he would be willing to accept a 4-1/4 to 5 per cent range for
the funds rate.
Mr. Mitchell remarked that he would not mind that


His objective for policy at this time had been largely

met by the reduction in the discount rate to 5-1/2 per cent,



announced 4 days earlier.

In his opinion, that was inducing

a change in psychology with respect to long-term interest

It was important to

reinforce that change, and

consequently he favored the further downward drift in the
funds rate.
Mr. Mitchell said the past year had been an extremely
difficult one--particularly for the Chairman, who had carried
the responsibility for publicly explaining the Federal Reserve's
goals and the reasons for its various policy actions.

In the

process, however, he seemed to have convinced most people that
the Federal Reserve was dead set against an inflationary mone
tary policy.

Reflecting the persistence of that conviction,

long-term interest rates had begun to decline, and he viewed
the reinforcement of that trend as a vitally important objective
of policy.

In his judgment, the economy could not recover if

long-term interest rates remained as high as 10 per cent.


such a level would not put an end to inflation.
Mr. Partee remarked that he had initially preferred
a funds rate range of 4 to 5 per cent, but he recognized that
a rate of 4 per cent might have an undesired signal effect.
Accordingly, he could accept a range of 4-1/4 to 5 per cent.
Mr. Eastburn commented that even under a money market
directive the behavior of the monetary aggregates was taken



into account.

Therefore, he thought the Committee ought to

allow enough leeway for some decline in the funds rate in
case growth in the aggregates fell short of rates currently
Chairman Burns asked the Committee members to indicate
whether the 4-1/4 to 5 per cent funds rate range suggested by
Mr. Coldwell would be acceptable.
A majority of the Committee responded affirmatively.
In response to questions, Chairman Burns observed that
he would address himself to the issue of the way in which the
Desk's objective for the Federal funds rate should be adjusted
in light of the behavior of the monetary aggregates.


in mind that in recent months many members of the Committee
had expressed a preference for attaching more importance to
the broader measures of the money supply than had been the
case in the past, he would focus on M1

as symbolic of the

entire family of monetary aggregates.

Quite some time ago the

Committee had interpreted the range it set for M1 as a zone of
tolerance or of indifference; in fact, the language used to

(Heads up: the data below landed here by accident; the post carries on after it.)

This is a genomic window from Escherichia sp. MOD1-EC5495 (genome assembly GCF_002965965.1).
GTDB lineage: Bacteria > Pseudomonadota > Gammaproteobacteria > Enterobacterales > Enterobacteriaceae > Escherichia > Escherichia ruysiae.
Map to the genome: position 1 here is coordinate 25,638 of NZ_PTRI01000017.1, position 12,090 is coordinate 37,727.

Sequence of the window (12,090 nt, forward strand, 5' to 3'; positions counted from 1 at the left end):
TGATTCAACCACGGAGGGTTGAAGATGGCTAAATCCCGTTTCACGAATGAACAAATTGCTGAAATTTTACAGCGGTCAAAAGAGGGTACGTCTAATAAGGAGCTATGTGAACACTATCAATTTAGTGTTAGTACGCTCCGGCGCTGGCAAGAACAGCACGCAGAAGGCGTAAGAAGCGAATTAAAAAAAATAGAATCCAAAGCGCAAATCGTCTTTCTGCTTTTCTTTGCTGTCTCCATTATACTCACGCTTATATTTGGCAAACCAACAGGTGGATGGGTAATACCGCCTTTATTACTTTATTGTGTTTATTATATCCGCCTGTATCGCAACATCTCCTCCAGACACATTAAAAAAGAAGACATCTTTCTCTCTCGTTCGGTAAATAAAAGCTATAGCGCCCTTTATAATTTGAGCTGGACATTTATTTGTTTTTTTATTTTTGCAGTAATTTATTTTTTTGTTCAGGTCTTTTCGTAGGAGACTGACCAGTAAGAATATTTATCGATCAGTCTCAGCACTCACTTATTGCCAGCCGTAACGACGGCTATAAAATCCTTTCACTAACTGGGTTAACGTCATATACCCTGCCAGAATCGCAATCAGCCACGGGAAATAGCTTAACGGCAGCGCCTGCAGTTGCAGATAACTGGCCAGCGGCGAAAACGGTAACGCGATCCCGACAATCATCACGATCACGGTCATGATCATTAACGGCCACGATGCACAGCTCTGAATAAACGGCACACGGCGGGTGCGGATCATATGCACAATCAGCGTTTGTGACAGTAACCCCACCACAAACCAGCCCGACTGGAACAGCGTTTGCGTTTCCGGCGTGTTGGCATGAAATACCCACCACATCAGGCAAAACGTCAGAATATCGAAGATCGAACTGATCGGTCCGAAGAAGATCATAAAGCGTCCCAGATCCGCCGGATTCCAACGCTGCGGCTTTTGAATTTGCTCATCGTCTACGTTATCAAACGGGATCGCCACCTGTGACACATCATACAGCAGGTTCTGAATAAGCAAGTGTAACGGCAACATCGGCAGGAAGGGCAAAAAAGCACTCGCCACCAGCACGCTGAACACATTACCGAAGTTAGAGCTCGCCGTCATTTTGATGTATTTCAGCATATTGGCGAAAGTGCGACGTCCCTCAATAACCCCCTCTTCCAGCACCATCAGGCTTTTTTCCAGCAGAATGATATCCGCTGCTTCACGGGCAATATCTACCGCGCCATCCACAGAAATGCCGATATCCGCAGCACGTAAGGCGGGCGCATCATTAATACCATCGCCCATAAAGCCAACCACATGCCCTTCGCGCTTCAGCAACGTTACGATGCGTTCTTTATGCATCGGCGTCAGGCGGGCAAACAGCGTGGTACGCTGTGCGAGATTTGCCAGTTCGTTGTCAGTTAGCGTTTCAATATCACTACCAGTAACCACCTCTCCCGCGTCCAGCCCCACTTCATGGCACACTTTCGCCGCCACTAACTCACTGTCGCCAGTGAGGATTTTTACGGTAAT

describe the short-run constraints was "range of tolerance."
The Committee's interpretation of that language had changed

almost imperceptibly,


and--in his view--largely

Over time, however,

the result was an



interpretation entirely different from the original one.


ments in the funds rate objective were now made in response to
projections of the 2-month growth rates in M 1 within the range
specified as well as to movements that carried the projections to
or beyond the limits of the range.

The Committee had drifted

into a procedure which was, in his judgment, an exercise in fine
tuning that had involved the Desk and the Committee in chasing
Therefore, the Chairman said, he would recommend that
operations be conducted in the manner originally intended--that
the ranges be viewed as zones of indifference and that operations
not be directed at moving the funds rate unless the projections of the
aggregates were virtually at or outside the upper or lower limits of
their specified ranges.

For example, if the Committee agreed upon

the 4 to 8 per cent M1 range shown under alternative B, which
was associated with prevailing money market conditions, a 4
per cent rate of growth would be viewed as about equal to an
8 per cent rate; on the basis of uncertainties regarding the
accuracy of seasonal measures alone, that would be reasonable.
The funds rate would be maintained near its current 4-3/4 per
cent level unless the aggregates approached or went outside
the limits of their ranges.

The one change from earlier practice that



he would recommend to the Committee was the specification of
slightly wider short-run ranges for the aggregates--as shown
under all three alternatives in the blue book--which was
justified on the basis of the seasonal problems alone.


that was acceptable to the Committee he would suggest adoption
of the specifications for the aggregates shown under alter
native B.
In response to questions on the specifics of operations
contemplated in his recommendation, the Chairman said he had in
mind maintaining the current funds rate level--not moving to
the midpoint of the 4-1/4 to 5 per cent range--as long as esti
mates indicated that the aggregates were growing at rates within
their specified ranges.

He would deviate from that only if the

growth rates were close to their limits; in that case he would
want to allow the Desk some discretion as to the timing of
operations directed at moving the funds rate.

He would suggest

that the full width of the Federal funds rate range be available
for use should the aggregates

appear to be growing at rates

outside their specified ranges.